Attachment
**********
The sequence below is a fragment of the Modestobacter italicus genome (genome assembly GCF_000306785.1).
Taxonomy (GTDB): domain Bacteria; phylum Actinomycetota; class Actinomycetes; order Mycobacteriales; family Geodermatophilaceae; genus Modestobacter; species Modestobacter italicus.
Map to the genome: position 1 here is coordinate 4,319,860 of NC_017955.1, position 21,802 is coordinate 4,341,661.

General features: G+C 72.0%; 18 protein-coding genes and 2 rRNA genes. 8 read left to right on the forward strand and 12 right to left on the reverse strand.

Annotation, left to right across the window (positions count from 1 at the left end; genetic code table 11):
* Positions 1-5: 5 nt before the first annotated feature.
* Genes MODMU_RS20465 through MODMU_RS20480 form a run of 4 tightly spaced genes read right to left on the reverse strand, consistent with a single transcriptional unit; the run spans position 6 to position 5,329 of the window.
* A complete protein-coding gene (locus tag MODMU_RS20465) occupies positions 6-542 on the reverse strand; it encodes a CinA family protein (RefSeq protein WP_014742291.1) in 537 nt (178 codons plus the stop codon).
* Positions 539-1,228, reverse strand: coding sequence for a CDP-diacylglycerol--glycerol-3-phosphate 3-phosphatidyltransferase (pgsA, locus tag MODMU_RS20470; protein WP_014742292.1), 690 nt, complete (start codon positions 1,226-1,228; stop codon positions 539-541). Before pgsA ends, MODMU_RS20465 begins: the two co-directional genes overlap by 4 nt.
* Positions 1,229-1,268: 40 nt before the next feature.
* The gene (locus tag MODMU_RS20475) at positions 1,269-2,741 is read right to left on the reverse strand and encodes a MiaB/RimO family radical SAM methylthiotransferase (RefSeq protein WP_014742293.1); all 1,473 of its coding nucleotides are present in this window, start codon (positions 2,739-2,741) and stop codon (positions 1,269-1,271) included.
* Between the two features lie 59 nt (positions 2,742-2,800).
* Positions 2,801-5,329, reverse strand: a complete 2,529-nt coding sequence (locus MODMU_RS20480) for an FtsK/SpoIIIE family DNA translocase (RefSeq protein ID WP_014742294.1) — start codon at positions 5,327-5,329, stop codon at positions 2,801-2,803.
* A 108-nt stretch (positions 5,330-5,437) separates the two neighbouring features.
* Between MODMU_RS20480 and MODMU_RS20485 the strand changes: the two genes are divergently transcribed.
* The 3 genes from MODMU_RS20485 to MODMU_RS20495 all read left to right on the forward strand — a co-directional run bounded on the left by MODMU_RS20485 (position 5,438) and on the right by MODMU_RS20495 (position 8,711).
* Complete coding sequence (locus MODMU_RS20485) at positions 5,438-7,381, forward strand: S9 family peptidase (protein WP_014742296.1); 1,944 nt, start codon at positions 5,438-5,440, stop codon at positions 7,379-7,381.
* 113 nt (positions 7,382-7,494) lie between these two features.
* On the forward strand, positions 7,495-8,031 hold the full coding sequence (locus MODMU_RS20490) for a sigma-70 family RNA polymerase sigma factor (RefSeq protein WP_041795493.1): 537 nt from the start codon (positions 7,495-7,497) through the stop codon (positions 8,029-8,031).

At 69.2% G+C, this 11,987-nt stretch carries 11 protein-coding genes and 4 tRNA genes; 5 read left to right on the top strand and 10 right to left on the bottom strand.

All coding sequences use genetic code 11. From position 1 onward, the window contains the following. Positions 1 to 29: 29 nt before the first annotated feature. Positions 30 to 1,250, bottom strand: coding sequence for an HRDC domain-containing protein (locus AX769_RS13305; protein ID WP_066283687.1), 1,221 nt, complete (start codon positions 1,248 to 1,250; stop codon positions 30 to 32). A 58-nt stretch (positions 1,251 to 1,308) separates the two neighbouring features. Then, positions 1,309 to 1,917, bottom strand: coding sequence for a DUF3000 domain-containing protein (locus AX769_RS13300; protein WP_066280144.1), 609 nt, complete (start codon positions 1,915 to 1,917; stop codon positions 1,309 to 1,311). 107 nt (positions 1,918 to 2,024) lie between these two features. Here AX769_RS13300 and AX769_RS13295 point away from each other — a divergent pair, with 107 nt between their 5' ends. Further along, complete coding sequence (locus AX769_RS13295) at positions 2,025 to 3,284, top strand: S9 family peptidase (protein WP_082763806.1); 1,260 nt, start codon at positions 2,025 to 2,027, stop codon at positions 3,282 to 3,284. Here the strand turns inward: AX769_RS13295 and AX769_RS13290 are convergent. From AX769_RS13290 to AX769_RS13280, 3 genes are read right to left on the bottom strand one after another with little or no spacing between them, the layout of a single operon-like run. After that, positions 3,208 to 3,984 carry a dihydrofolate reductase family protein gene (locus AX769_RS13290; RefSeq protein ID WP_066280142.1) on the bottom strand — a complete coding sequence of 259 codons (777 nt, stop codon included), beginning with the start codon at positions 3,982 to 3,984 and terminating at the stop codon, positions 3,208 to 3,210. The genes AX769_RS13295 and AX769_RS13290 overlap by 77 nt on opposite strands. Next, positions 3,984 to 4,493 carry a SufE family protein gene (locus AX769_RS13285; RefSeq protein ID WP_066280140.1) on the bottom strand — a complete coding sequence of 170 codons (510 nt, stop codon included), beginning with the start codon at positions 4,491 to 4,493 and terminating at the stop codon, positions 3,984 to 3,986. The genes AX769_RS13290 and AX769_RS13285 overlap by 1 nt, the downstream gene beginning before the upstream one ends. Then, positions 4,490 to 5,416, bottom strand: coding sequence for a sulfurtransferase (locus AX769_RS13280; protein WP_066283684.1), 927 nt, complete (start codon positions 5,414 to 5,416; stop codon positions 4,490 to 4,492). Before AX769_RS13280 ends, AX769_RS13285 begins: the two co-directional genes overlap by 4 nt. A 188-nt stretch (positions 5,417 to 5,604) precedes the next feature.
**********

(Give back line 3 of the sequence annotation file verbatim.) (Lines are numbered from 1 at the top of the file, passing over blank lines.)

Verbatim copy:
Map to the genome: position 1 here is coordinate 4,319,860 of NC_017955.1, position 21,802 is coordinate 4,341,661.